No ‘magic bullet’ exists for managing a farm environmental footprint, says Ngai Tahu Farming’s general manager of dairy, Shane Kelly.
While many were prepared to take these leaders at their word, they rightly said they were keen to see evidence of the commitment.
That position is understandable: these companies are responsible for at least 50% of the nation’s greenhouse gas emissions. Despite the companies’ voluntary initiative, some may think the commercial world is slow to turn around.
It’s not for lack of desire; everyone wants to be able to say they tried to leave the planet in better shape. That is why I was one of the signatory chief executives, representing Ravensdown.
Our company has varied effects on the environment so we’re considering every facet of our operation and the impact of farming practice, as well as emissions. We’re getting bolder and more innovative in the practices and technologies.
Good intentions and the capability to make a difference are not enough. Scrutiny and ongoing transparency are expected and welcome.
In order to ‘control the things we can control’ and get our house in order, we need to calculate our footprint first. The first step is transparency and accuracy about the many moving parts in our business which make up our footprint. We operate three manufacturing plants, seven lime quarries, 85 stores, a joint shipping venture and spreading aircraft and trucks.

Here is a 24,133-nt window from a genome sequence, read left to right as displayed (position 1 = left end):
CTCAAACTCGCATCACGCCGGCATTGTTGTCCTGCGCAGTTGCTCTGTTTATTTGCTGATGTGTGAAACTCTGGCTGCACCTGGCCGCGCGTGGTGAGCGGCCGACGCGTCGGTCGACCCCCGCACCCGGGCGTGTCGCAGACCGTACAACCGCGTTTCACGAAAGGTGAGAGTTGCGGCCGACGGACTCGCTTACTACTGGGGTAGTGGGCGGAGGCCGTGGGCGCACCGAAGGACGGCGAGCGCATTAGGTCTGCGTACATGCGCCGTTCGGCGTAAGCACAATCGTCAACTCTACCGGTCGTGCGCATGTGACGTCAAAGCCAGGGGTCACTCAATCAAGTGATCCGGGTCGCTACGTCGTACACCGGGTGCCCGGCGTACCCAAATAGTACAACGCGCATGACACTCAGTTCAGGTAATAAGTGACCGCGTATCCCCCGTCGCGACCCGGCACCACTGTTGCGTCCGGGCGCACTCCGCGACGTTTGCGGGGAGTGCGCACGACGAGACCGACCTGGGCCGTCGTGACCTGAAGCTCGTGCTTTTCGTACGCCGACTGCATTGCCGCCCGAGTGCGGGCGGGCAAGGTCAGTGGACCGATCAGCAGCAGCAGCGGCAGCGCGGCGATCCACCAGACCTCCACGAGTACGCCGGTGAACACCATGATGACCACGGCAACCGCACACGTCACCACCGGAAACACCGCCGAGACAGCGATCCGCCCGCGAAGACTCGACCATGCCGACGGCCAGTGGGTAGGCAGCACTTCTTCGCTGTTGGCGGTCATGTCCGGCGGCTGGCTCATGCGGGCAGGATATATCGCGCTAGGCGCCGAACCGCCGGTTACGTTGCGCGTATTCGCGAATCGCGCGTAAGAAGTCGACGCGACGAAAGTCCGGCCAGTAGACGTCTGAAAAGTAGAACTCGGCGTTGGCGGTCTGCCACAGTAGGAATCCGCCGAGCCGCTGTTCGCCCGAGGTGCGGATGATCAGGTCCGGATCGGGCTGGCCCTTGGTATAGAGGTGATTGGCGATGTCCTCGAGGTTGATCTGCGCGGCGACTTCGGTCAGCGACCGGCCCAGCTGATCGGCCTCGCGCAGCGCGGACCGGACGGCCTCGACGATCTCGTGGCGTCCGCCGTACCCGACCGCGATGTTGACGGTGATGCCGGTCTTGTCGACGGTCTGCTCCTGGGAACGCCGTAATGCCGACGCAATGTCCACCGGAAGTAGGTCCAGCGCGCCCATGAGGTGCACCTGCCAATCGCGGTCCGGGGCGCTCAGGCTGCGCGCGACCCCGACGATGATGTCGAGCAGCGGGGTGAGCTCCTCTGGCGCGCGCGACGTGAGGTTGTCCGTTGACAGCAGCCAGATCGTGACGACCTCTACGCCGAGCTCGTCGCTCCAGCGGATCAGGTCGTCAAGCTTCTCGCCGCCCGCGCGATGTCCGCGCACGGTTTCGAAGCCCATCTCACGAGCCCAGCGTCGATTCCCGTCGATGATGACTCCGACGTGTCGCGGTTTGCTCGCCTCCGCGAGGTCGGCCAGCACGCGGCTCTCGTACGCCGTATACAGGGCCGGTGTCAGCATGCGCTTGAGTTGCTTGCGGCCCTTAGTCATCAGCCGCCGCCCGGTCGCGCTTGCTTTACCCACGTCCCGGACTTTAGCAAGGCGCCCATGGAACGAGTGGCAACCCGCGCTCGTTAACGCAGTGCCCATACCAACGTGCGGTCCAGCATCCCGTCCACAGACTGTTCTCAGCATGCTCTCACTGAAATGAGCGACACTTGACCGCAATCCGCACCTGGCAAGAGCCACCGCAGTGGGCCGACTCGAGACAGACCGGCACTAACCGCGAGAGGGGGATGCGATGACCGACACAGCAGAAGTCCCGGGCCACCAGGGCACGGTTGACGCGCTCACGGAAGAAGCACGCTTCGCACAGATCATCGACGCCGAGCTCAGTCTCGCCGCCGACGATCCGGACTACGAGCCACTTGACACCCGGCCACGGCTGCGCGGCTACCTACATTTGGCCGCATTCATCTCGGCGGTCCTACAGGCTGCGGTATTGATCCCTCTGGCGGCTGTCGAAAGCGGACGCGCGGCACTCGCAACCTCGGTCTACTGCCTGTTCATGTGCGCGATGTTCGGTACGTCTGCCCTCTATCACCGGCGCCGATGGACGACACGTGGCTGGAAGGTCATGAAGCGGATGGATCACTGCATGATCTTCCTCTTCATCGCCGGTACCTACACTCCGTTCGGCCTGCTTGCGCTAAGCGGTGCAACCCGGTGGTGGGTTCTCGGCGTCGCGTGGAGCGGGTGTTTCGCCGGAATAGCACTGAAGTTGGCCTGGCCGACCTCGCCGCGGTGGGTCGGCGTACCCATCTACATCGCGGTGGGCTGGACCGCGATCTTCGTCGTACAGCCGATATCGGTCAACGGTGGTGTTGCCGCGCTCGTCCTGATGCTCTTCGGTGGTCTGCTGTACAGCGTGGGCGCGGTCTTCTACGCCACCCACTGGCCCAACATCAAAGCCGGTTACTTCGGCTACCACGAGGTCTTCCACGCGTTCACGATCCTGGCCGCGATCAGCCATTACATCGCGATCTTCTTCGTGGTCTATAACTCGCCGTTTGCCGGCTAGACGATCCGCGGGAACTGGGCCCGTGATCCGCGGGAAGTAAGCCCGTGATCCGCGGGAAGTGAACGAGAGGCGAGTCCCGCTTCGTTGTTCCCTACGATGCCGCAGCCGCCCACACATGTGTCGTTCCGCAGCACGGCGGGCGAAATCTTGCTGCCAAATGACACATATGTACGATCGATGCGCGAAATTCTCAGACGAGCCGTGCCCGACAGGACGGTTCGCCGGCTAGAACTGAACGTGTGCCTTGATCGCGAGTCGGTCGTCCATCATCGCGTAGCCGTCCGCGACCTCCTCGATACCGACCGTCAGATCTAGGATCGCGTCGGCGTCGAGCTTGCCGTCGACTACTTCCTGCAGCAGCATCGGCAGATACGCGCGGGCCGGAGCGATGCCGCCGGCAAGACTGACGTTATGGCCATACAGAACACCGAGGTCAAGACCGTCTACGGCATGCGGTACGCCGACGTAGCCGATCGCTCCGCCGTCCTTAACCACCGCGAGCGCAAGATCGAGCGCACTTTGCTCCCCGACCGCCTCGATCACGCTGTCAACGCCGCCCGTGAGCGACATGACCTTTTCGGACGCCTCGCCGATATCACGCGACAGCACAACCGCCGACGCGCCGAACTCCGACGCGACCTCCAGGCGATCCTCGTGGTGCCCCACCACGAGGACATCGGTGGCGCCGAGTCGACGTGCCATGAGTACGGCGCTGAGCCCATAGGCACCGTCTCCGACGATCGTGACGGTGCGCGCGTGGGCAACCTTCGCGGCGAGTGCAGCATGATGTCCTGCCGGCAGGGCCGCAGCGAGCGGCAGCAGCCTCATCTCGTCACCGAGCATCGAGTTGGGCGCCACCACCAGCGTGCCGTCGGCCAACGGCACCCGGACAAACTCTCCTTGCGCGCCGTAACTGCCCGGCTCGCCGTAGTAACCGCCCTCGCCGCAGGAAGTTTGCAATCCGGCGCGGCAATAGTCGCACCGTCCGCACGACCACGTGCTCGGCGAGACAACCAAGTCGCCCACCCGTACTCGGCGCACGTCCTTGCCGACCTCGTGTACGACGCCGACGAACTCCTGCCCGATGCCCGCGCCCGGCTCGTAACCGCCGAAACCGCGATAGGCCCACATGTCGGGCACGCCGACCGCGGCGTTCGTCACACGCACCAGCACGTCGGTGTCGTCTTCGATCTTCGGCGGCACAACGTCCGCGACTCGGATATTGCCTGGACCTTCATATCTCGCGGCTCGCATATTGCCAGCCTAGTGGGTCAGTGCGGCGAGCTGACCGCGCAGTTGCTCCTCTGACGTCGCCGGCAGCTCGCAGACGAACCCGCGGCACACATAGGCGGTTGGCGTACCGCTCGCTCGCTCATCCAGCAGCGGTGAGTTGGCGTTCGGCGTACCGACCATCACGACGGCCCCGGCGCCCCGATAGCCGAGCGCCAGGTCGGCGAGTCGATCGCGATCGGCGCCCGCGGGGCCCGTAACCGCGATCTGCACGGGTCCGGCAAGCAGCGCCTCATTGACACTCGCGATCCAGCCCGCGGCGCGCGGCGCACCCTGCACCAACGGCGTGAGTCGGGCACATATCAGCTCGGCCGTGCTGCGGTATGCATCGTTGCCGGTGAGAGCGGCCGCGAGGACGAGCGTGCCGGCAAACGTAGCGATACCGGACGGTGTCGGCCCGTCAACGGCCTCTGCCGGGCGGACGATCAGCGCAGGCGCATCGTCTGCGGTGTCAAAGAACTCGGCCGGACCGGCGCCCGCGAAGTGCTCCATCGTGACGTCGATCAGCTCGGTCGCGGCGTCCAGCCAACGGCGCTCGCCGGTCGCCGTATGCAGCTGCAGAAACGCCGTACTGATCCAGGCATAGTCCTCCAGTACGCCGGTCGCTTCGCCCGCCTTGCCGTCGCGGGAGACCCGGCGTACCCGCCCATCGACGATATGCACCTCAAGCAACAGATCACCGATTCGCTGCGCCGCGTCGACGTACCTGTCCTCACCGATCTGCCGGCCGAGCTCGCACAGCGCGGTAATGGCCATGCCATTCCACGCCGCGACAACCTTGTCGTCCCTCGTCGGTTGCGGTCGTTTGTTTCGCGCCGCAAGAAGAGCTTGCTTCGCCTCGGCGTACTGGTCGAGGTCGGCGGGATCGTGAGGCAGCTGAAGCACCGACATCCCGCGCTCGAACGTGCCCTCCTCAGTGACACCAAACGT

The first attempt at this assessment clearly identifies the shipping of minerals, rocks and fertiliser products as contributing to at least 75% of our carbon emissions.
As part of our integrated reporting we have just publicly stated that everything linked to our operation, including international shipping, had a carbon emission footprint of 154,407 tonnes CO2.
Because New Zealand suffers from the ‘tyranny of distance’, the footprints of manufacturers are greatly affected by the fossil fuels used by ships. So we’re pleased that the UN’s International Maritime Organisation has agreed to cut annual greenhouse gas emissions by at least 50% by 2050. This is important because shipping in total worldwide is reckoned to be the world’s sixth-largest emitter of carbon dioxide – roughly the same as Germany.
Autonomous ships and fuel cell technologies are beyond Ravensdown’s control but we can control our manufacturing and distribution. We estimate that these emit 31,000 tonnes of carbon dioxide, including fuel for transport NZ-wide and for drying ag lime to make it suitable for soil.
We have started identifying what could and should be done to cut carbon emissions, an important non-financial metric. We are discovering many things we can and will try to reduce our environmental impact.
For example, making superphosphate results in heat generation, and our plants generate electricity for their processes and for the national grid. So we are looking at how to reduce emissions and boost efficiency of that generation.
We intend to be upfront, reporting on progress or shortcomings, aiming ultimately to ensure that people who now expect more from business leaders are not disappointed.
• Greg Campbell is chief executive of Ravensdown